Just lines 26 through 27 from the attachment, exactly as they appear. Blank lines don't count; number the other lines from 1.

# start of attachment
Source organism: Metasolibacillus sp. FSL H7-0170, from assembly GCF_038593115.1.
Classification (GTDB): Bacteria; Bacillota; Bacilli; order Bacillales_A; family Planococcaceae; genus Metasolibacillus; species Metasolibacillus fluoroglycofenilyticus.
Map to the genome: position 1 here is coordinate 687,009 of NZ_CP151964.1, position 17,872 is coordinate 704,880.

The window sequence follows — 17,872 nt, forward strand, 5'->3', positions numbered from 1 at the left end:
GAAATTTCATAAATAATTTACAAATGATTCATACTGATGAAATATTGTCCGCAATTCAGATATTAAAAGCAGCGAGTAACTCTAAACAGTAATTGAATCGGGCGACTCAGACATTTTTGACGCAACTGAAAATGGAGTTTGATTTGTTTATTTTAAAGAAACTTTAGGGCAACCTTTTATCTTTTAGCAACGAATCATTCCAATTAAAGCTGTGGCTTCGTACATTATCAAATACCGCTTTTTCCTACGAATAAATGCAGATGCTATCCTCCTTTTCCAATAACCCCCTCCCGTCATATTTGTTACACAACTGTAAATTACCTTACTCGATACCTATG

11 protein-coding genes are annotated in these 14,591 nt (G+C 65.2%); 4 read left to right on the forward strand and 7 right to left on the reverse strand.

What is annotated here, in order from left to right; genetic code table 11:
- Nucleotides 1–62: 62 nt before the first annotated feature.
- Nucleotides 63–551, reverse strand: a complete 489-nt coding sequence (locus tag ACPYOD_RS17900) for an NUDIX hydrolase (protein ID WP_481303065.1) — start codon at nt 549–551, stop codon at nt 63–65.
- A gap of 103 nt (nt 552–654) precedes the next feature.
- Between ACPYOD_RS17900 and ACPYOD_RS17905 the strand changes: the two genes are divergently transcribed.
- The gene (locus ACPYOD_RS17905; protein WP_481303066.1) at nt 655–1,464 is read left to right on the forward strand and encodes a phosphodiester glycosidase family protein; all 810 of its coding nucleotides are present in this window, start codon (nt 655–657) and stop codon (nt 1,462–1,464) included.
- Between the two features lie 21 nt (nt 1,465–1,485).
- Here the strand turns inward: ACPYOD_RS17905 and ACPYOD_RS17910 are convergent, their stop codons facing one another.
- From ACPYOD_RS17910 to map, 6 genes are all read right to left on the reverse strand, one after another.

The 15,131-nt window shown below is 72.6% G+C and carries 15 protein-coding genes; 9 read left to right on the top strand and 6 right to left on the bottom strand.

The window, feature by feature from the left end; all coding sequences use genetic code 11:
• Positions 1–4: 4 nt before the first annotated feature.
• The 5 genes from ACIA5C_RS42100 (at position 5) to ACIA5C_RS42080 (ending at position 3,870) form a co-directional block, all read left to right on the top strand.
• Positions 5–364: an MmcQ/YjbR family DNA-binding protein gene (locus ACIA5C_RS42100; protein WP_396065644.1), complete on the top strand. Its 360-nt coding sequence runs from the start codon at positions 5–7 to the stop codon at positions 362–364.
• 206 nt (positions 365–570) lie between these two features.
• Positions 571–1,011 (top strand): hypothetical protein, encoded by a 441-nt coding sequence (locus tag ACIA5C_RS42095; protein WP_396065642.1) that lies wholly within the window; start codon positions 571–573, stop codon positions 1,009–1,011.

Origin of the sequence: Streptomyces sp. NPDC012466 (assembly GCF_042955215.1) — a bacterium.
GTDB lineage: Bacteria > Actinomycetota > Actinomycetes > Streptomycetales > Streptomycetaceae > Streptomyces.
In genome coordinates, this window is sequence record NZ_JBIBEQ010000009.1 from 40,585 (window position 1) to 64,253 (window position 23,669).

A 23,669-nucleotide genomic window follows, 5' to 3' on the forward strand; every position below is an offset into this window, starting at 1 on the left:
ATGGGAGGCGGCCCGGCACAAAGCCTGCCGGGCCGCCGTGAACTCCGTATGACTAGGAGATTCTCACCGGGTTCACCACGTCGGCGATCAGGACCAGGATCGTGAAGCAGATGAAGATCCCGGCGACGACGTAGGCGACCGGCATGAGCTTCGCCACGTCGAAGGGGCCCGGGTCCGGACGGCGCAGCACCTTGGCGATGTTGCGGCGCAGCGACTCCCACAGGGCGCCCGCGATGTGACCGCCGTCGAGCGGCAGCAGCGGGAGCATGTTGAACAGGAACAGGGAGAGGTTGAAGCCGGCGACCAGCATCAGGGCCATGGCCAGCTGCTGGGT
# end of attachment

A 23,669-nucleotide genomic window follows, 5' to 3' on the forward strand; every position below is an offset into this window, starting at 1 on the left:
ATGGGAGGCGGCCCGGCACAAAGCCTGCCGGGCCGCCGTGAACTCCGTATGACTAGGAGATTCTCACCGGGTTCACCACGTCGGCGATCAGGACCAGGATCGTGAAGCAGATGAAGATCCCGGCGACGACGTAGGCGACCGGCATGAGCTTCGCCACGTCGAAGGGGCCCGGGTCCGGACGGCGCAGCACCTTGGCGATGTTGCGGCGCAGCGACTCCCACAGGGCGCCCGCGATGTGACCGCCGTCGAGCGGCAGCAGCGGGAGCATGTTGAACAGGAACAGGGAGAGGTTGAAGCCGGCGACCAGCATCAGGGCCATGGCCAGCTGCTGGGT